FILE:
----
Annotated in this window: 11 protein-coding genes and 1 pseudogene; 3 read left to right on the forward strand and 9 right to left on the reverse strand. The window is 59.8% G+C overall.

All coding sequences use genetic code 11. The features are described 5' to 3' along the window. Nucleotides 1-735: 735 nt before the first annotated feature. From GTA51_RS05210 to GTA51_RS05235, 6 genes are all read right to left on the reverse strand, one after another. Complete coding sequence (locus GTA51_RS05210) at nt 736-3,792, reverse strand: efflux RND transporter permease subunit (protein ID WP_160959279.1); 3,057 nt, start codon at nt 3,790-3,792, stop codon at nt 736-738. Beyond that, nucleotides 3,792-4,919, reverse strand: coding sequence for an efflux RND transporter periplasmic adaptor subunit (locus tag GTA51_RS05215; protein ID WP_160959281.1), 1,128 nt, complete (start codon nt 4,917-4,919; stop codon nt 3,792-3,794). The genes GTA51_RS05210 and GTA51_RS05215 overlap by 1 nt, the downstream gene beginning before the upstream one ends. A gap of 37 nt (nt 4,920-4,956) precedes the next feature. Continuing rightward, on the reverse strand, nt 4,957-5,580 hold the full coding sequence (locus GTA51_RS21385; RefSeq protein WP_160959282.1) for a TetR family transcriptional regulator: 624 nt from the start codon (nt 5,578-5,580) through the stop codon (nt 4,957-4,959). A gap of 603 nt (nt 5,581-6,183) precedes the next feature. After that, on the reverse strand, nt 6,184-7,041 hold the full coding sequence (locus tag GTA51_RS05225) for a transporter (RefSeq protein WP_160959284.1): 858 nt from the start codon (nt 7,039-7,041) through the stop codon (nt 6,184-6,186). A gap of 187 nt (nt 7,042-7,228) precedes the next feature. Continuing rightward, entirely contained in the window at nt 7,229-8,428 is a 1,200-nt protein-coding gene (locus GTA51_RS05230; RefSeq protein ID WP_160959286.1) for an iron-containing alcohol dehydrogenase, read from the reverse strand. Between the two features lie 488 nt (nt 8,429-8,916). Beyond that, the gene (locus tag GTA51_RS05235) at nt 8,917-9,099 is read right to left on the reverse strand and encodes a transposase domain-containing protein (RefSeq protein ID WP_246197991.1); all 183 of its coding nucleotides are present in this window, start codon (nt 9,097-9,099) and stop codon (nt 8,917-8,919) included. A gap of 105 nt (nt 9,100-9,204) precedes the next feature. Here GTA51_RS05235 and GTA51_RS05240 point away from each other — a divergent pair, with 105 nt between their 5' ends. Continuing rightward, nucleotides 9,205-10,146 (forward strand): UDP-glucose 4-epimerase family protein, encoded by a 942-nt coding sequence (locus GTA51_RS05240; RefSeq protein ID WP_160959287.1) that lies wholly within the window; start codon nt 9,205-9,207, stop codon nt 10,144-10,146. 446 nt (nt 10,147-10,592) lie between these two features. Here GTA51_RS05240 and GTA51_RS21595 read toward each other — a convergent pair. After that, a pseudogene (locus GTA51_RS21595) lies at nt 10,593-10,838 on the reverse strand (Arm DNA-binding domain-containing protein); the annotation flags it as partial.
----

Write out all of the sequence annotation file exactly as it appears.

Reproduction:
Annotated in this window: 11 protein-coding genes and 1 pseudogene; 3 read left to right on the forward strand and 9 right to left on the reverse strand. The window is 59.8% G+C overall.

All coding sequences use genetic code 11. The features are described 5' to 3' along the window. Nucleotides 1-735: 735 nt before the first annotated feature. From GTA51_RS05210 to GTA51_RS05235, 6 genes are all read right to left on the reverse strand, one after another. Complete coding sequence (locus GTA51_RS05210) at nt 736-3,792, reverse strand: efflux RND transporter permease subunit (protein ID WP_160959279.1); 3,057 nt, start codon at nt 3,790-3,792, stop codon at nt 736-738. Beyond that, nucleotides 3,792-4,919, reverse strand: coding sequence for an efflux RND transporter periplasmic adaptor subunit (locus tag GTA51_RS05215; protein ID WP_160959281.1), 1,128 nt, complete (start codon nt 4,917-4,919; stop codon nt 3,792-3,794). The genes GTA51_RS05210 and GTA51_RS05215 overlap by 1 nt, the downstream gene beginning before the upstream one ends. A gap of 37 nt (nt 4,920-4,956) precedes the next feature. Continuing rightward, on the reverse strand, nt 4,957-5,580 hold the full coding sequence (locus GTA51_RS21385; RefSeq protein WP_160959282.1) for a TetR family transcriptional regulator: 624 nt from the start codon (nt 5,578-5,580) through the stop codon (nt 4,957-4,959). A gap of 603 nt (nt 5,581-6,183) precedes the next feature. After that, on the reverse strand, nt 6,184-7,041 hold the full coding sequence (locus tag GTA51_RS05225) for a transporter (RefSeq protein WP_160959284.1): 858 nt from the start codon (nt 7,039-7,041) through the stop codon (nt 6,184-6,186). A gap of 187 nt (nt 7,042-7,228) precedes the next feature. Continuing rightward, entirely contained in the window at nt 7,229-8,428 is a 1,200-nt protein-coding gene (locus GTA51_RS05230; RefSeq protein ID WP_160959286.1) for an iron-containing alcohol dehydrogenase, read from the reverse strand. Between the two features lie 488 nt (nt 8,429-8,916). Beyond that, the gene (locus tag GTA51_RS05235) at nt 8,917-9,099 is read right to left on the reverse strand and encodes a transposase domain-containing protein (RefSeq protein ID WP_246197991.1); all 183 of its coding nucleotides are present in this window, start codon (nt 9,097-9,099) and stop codon (nt 8,917-8,919) included. A gap of 105 nt (nt 9,100-9,204) precedes the next feature. Here GTA51_RS05235 and GTA51_RS05240 point away from each other — a divergent pair, with 105 nt between their 5' ends. Continuing rightward, nucleotides 9,205-10,146 (forward strand): UDP-glucose 4-epimerase family protein, encoded by a 942-nt coding sequence (locus GTA51_RS05240; RefSeq protein ID WP_160959287.1) that lies wholly within the window; start codon nt 9,205-9,207, stop codon nt 10,144-10,146. 446 nt (nt 10,147-10,592) lie between these two features. Here GTA51_RS05240 and GTA51_RS21595 read toward each other — a convergent pair. After that, a pseudogene (locus GTA51_RS21595) lies at nt 10,593-10,838 on the reverse strand (Arm DNA-binding domain-containing protein); the annotation flags it as partial.